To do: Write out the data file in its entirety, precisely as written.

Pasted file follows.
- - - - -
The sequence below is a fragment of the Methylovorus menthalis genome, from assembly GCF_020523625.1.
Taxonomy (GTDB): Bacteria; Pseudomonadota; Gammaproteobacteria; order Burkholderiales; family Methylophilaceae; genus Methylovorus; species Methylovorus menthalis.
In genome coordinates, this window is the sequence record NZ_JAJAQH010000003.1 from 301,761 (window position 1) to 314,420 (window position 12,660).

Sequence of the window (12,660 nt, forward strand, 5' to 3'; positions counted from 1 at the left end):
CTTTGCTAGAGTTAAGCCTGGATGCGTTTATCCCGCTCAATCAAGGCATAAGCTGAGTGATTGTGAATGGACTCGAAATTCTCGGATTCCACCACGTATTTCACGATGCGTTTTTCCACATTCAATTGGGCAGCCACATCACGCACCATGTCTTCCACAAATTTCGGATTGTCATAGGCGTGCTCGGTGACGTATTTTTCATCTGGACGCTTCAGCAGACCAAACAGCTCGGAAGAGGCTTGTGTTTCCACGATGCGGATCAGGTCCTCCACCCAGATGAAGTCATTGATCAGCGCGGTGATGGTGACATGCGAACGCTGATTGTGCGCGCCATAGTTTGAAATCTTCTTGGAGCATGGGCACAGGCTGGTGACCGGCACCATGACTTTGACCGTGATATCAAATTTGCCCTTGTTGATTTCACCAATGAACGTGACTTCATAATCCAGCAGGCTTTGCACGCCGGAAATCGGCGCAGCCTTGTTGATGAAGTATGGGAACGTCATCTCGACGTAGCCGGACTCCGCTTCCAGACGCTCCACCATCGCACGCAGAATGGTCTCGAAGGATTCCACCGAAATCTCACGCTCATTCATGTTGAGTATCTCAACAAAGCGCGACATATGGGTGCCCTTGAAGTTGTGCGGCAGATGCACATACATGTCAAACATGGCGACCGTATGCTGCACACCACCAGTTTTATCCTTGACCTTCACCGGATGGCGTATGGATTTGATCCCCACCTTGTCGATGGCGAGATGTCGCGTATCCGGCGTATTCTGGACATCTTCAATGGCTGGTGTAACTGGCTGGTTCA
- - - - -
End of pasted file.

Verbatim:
The sequence below is a fragment of the Methylovorus menthalis genome, from assembly GCF_020523625.1.
Taxonomy (GTDB): Bacteria; Pseudomonadota; Gammaproteobacteria; order Burkholderiales; family Methylophilaceae; genus Methylovorus; species Methylovorus menthalis.
In genome coordinates, this window is the sequence record NZ_JAJAQH010000003.1 from 301,761 (window position 1) to 314,420 (window position 12,660).

Sequence of the window (12,660 nt, forward strand, 5' to 3'; positions counted from 1 at the left end):
CTTTGCTAGAGTTAAGCCTGGATGCGTTTATCCCGCTCAATCAAGGCATAAGCTGAGTGATTGTGAATGGACTCGAAATTCTCGGATTCCACCACGTATTTCACGATGCGTTTTTCCACATTCAATTGGGCAGCCACATCACGCACCATGTCTTCCACAAATTTCGGATTGTCATAGGCGTGCTCGGTGACGTATTTTTCATCTGGACGCTTCAGCAGACCAAACAGCTCGGAAGAGGCTTGTGTTTCCACGATGCGGATCAGGTCCTCCACCCAGATGAAGTCATTGATCAGCGCGGTGATGGTGACATGCGAACGCTGATTGTGCGCGCCATAGTTTGAAATCTTCTTGGAGCATGGGCACAGGCTGGTGACCGGCACCATGACTTTGACCGTGATATCAAATTTGCCCTTGTTGATTTCACCAATGAACGTGACTTCATAATCCAGCAGGCTTTGCACGCCGGAAATCGGCGCAGCCTTGTTGATGAAGTATGGGAACGTCATCTCGACGTAGCCGGACTCCGCTTCCAGACGCTCCACCATCGCACGCAGAATGGTCTCGAAGGATTCCACCGAAATCTCACGCTCATTCATGTTGAGTATCTCAACAAAGCGCGACATATGGGTGCCCTTGAAGTTGTGCGGCAGATGCACATACATGTCAAACATGGCGACCGTATGCTGCACACCACCAGTTTTATCCTTGACCTTCACCGGATGGCGTATGGATTTGATCCCCACCTTGTCGATGGCGAGATGTCGCGTATCCGGCGTATTCTGGACATCTTCAATGGCTGGTGTAACTGGCTGGTTCA